The first incalculable hazard was the landing under fire. This might well fail altogether. It was not inconceivable that most of the troops might be shot in the boats before they even reached the shore. No one could tell. But if the landing were successful, the next peril fell upon the Turks: they had for at least three days to try to hold out against superior forces. How superior no Turk could tell. It had rested entirely with Lord Kitchener how many men he would employ. If, however, the British and French forces were too few and the Turkish defence was maintained for three days, then the balance of advantage would turn against the Allies. After the third or fourth day the attackers would have expended their priceless treasure of surprise. Their choice would be disclosed and they would be committed almost irrevocably to it. Large reinforcements would reach the Turks; strong entrenchments would be completed; and ultimately the invaders would have to meet the main forces of Turkey which could gradually be brought against them from all parts of the Ottoman Empire. Rapidity and Intensity of execution at the outset were therefore the essential of any sound plan.

At daybreak on April 25 Sir Ian Hamilton began his descent upon the Gallipoli Peninsula. The story of the Battle of the Beaches has been often told and will be often told again. From the sombre background of the Great War with its inexhaustible sacrifices and universal carnage this conflict stands forth in vivid outline. The unique character of the operations, the extraordinary amphibious spectacle, the degree of swiftly fatal hazard to which both armies were simultaneously exposed, the supreme issues at stake, the intensely fierce resolve of the soldiers—Christian and Moslem alike—to gain a victory the consequences of which were comprehended in every rank—all constitute an episode which history will long discern. It would not be fitting here to recount the feats of arms which signalized the day. To do them justice a whole volume would be required: each Beach deserves a chapter; each battalion, a page. Only the principal features and their consequences can here be traced.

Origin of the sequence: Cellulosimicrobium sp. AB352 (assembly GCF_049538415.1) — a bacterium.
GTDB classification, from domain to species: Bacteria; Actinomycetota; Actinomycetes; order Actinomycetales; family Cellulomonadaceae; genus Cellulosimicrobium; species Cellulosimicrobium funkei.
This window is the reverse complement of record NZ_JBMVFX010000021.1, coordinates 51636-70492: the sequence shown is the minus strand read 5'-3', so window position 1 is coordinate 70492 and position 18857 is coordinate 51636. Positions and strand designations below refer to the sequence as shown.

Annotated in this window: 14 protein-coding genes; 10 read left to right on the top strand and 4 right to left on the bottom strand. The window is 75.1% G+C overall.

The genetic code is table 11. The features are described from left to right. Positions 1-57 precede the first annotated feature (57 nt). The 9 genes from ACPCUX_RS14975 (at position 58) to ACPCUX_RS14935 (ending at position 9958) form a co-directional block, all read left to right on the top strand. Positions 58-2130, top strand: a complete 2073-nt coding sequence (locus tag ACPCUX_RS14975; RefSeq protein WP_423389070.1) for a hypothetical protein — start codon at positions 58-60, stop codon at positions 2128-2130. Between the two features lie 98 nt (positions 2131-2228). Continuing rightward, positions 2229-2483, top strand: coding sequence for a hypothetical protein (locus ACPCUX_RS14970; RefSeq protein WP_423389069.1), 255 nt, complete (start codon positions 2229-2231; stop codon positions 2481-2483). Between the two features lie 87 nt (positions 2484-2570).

Sir Ian Hamilton’s plan comprised two main converging attacks on the Southern end of the Peninsula: the first by the 29th Division at five separate simultaneous landings in the vicinity of Cape Helles, the second by the Australian and New Zealand Army Corps near Gaba Tepe opposite Maidos. Both these attacks would have become related in the event of either making substantial progress, and both drew upon the resources of the two Turkish divisions which alone were available at this end of the Peninsula. In addition the French were to make a landing on the Asiatic shore near the ruins of Troy to effect a temporary diversion, and the Royal Naval Division in transports accompanied by warships pretended to be about to land at Bulair.

Liman von Sanders has described in rugged sentences the scene at the Turkish Headquarters in the town of Gallipoli when in the early morning the news of the invasion arrived.